Arizona State University astrophysics student and full-time staff member Shireen Dooling grew up gazing at the stars. Now, thanks to her love of challenge and a prestigious fellowship, she’ll have the opportunity to intern with NASA this summer.
Dooling is part of the latest group of undergraduates to receive the Brooke Owens Fellowship, a nonprofit program that recognizes exceptional female and gender minority undergrads who aspire to work in aerospace. Fellows are matched with paid internships at top aerospace companies and receive executive mentorship. Out of nearly 1,000 applicants from around the world, 47 were selected for the fellowship’s class of 2023.
ASU students have been remarkably successful in earning spots in this competitive program, with at least one Sun Devil joining its ranks in six out of the seven years that the fellowship has been offered.
Picturing the invisible
Beginning this June, Dooling will intern for 10 weeks with two of the design labs at the NASA Goddard Space Flight Center near Washington, D.C. Both labs focus on helping people picture the invisible — creating visuals for data and illustrations of abstract ideas.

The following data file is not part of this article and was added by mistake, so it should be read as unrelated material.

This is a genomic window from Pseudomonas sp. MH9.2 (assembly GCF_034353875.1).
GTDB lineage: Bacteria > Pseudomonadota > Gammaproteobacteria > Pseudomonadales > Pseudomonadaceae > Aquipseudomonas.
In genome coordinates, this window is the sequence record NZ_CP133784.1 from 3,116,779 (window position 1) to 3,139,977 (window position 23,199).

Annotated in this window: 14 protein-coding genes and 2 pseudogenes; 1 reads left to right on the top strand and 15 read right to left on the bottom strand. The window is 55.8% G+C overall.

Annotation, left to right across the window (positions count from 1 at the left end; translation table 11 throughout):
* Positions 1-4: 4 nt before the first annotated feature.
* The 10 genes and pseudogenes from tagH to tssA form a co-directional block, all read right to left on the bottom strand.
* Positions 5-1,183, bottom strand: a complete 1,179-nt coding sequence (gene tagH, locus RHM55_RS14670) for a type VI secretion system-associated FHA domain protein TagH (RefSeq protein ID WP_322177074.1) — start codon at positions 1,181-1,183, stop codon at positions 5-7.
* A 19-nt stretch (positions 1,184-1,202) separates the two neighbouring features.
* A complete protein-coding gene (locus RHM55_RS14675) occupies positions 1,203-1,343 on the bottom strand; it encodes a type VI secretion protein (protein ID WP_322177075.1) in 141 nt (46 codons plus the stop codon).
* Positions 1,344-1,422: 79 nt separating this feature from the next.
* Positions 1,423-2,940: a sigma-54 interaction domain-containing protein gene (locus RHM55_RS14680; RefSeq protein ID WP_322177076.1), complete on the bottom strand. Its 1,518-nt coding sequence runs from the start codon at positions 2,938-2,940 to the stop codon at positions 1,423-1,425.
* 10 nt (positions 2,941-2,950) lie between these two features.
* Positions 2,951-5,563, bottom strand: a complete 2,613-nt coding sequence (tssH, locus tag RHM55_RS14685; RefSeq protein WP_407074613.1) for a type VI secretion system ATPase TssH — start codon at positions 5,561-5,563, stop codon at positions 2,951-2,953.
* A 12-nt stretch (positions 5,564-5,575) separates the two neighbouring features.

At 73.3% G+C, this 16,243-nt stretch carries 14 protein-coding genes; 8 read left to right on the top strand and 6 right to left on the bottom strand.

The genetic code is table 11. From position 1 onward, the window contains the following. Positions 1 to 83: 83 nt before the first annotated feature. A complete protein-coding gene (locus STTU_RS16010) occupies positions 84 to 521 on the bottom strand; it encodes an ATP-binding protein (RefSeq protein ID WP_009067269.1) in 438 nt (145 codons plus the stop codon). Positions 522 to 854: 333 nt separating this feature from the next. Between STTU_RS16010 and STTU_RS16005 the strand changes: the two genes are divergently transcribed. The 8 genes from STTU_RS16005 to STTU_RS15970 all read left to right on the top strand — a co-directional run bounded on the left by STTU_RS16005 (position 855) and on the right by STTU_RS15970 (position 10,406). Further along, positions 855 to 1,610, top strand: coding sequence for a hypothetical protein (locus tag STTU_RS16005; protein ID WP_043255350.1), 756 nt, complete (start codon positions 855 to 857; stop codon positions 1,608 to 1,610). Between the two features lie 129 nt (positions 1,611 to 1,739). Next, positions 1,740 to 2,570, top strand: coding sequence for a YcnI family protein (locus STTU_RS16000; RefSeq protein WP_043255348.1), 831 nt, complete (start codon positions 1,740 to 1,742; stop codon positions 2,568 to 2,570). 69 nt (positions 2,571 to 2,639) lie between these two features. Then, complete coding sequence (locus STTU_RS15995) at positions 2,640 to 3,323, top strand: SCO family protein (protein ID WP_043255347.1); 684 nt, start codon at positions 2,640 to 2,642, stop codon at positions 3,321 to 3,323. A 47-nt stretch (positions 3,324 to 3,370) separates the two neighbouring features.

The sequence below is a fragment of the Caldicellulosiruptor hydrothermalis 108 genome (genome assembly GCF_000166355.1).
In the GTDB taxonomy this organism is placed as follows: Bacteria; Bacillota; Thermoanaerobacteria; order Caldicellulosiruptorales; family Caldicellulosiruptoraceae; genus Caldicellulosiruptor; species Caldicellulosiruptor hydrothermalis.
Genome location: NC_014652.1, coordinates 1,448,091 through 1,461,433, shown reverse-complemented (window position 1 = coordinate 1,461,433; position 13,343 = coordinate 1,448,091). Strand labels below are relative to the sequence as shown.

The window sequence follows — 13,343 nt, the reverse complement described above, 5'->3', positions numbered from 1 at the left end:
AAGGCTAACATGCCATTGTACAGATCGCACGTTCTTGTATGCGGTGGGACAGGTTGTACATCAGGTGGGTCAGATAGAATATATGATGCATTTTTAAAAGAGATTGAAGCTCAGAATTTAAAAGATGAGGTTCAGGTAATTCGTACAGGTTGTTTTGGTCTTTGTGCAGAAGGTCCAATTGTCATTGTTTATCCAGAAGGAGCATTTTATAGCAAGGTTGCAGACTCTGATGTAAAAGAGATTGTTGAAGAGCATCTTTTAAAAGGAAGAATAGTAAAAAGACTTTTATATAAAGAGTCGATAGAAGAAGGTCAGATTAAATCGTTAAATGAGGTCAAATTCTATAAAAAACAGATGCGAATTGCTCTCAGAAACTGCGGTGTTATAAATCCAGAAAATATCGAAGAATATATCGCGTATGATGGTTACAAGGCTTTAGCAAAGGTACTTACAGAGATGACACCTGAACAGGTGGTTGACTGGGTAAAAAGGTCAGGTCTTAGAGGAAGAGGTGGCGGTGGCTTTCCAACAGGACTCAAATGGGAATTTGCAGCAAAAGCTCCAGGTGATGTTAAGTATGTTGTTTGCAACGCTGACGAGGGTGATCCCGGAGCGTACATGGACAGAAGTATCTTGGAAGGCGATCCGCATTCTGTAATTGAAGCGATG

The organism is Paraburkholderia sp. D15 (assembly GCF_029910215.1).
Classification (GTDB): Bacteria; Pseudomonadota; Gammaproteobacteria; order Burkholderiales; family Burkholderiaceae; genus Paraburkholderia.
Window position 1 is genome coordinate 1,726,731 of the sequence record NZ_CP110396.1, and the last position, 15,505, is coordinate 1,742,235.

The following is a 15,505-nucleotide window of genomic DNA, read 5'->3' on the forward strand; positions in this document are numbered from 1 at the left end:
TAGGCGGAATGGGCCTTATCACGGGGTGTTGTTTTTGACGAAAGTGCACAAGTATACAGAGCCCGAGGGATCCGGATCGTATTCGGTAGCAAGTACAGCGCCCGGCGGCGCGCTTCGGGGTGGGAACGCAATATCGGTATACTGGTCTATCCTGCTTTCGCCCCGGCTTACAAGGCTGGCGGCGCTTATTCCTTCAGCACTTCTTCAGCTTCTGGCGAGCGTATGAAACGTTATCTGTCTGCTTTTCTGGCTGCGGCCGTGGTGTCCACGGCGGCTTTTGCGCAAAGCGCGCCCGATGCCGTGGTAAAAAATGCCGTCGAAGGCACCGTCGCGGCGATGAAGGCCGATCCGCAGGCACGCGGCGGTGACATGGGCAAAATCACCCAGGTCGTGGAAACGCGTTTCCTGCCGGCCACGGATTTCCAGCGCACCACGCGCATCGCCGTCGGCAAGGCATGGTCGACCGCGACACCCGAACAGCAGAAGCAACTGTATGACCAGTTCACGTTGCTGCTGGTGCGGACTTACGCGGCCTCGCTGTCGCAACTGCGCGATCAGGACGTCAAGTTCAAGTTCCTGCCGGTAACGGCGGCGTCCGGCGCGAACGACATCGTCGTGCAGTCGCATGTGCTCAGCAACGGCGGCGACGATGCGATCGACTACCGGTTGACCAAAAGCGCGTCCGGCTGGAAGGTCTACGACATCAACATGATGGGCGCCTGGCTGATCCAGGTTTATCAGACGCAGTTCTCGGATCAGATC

In addition, Dooling will work with science writers and create images to accompany articles on science topics.
Her work at the internship will draw significantly from the skills she honed as a multimedia developer lead for ASU’s Knowledge Enterprise. In her full-time role, Dooling designs digital illustrations and infographics to aid people’s understanding of abstract concepts and very technical research applications while also lending color to news stories, websites and other publications.
In Dooling’s youth, a wealth of starry nights combined with a love of sci-fi classics like “Star Trek,” “Star Wars” and “The X-Files” stirred up a passion for outer space.
“I grew up in a low light-pollution setting, in the middle of nowhere outside of Florence. So there were a lot of dark, clear Arizona nights,” she says. “I always enjoyed looking up at the night sky and imagining the unknown and the possibilities.”
Learning about Marie Curie in school further inspired her to pursue her interest in science. Curie was a physicist and chemist in the early 20th century — a time when few women worked in the sciences. She pioneered research on radioactivity, won two Nobel Prizes and later died from exposure to radiation during her work.
“I was so captivated by her determination. Understanding that she had died because of her research, while contributing to the greater good through science, was a pivotal life lesson,” Dooling says.